• Egg cases were bare across Los Angeles County this week, from Trader Joe’s in Long Beach to Amazon Fresh in Inglewood, Target in MidCity to Ralphs in Glendale. Those such as Hodges who found cartons were shocked by the sudden spike in price.
  • “I’ve never seen anything like this,” said Anna Sanchez, 32, who scoured the half-empty shelves at a Smart & Final in University Park looking for a dozen eggs for less than $10.
  • The average retail price for a dozen large eggs jumped to $7.37 in California this week, up from $4.83 at the beginning of December
  • The cause is an unprecedented outbreak of highly pathogenic avian influenza — commonly known as bird flu — that has killed tens of millions of egg-layers nationwide.

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Big Banks expect trouble: High inflation, High unemployment with largest economies expected to stall

Revelations 18:23:’For the merchants were the great men of the earth; for by thy sorceries were all nations deceived.’

Important Takeaways:

  • 2023 Spells Big Trouble for US Economy, Majority of Big Banks Warn: Reports
  • The Wall Street Journal predict that the United States will fall into the grips of a recession in 2023 and millions of Americans will lose their jobs
  • The institutions that predict a coming recession expect consumer spending to weaken as Americans deplete their savings and an aggressive Fed drives up borrowing costs, and as banks’ lending standards get tighter.
  • Even though inflation has eased somewhat from its June peak, it’s far from enough for the Fed to hit the brakes on interest rates, which were brought up quickly from near zero in March 2022 to the current range of between 4.24–4.5 percent.
  • Frustrated by how sticky high inflation has remained despite the rate hikes, Fed officials have pledged to keep raising rates and keep them high until inflation recedes to around the Fed’s 2 percent target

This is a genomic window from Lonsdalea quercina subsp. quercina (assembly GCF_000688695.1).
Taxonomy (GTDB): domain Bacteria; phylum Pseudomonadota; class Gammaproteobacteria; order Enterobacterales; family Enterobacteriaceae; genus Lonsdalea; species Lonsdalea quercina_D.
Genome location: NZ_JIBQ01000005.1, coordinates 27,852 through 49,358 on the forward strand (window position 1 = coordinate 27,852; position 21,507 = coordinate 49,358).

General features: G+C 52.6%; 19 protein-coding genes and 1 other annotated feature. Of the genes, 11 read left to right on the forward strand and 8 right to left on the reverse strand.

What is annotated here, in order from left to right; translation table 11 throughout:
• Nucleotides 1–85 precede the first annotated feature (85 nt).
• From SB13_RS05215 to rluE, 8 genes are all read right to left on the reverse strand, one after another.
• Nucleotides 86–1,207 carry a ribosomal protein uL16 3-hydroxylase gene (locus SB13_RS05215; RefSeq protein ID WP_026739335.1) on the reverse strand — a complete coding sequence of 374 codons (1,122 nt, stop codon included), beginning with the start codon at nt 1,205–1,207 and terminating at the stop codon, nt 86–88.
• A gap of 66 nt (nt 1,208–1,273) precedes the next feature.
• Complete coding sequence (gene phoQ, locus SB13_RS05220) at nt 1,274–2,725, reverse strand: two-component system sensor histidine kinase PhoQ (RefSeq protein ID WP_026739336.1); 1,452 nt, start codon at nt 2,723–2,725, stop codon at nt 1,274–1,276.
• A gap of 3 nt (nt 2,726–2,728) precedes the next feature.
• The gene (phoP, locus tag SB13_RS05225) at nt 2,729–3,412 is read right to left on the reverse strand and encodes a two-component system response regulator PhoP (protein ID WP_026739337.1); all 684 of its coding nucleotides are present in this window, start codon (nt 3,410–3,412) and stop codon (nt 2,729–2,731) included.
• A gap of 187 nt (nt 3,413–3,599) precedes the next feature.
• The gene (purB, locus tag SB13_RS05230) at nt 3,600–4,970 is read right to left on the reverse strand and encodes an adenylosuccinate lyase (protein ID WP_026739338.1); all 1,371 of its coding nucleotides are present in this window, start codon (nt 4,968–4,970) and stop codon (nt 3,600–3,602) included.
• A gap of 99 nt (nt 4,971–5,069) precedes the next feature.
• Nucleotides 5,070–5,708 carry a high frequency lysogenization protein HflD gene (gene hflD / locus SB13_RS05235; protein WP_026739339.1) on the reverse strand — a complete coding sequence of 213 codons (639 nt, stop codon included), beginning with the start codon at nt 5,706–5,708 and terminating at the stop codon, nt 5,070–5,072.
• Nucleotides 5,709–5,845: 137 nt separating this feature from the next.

• Fed officials said they expect the terminal Fed Funds rate—meaning the highest level before it hits a ceiling and later falls—to come in at 5.1 percent.
  • Rates that high will push unemployment up from the current 3.7 percent to 4.6 percent in 2023 and stay at that level in 2024, according to the Fed.
  • The International Monetary Fund (IMF)… expects more economic pain. “More than a third of the global economy will contract this year or next, while the three largest economies—the United States, the European Union, and China—will continue to stall,”
  • “In short, the worst is yet to come, and for many people 2023 will feel like a recession.”

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Inflation driving families to give up their pets

Pets

Revelations 18:23:’For the merchants were the great men of the earth; for by thy sorceries were all nations deceived.’

Important Takeaways:

  • People are giving up pets. Blame inflation.
  • Not too long ago, Americans opened their homes to a historic number of pets, a development comparable to the post-World War II baby boom in terms of its size. More than 23 million U.S. households — nearly one in five nationwide — have adopted a pet during the coronavirus pandemic, according to the American Society for the Prevention of Cruelty to Animals.
  • “When the economy is struggling, families are struggling…”
  • In mid-October, 5.2 million households were behind on rent, according to the National Equity Atlas.
  • Pet upkeep is not cheap: Annual food, supplies and routine medical care cost between roughly $500 and $1,000 for a dog, and $650 for a cat, according to the ASPCA. Surprise veterinary care can cost thousands of dollars.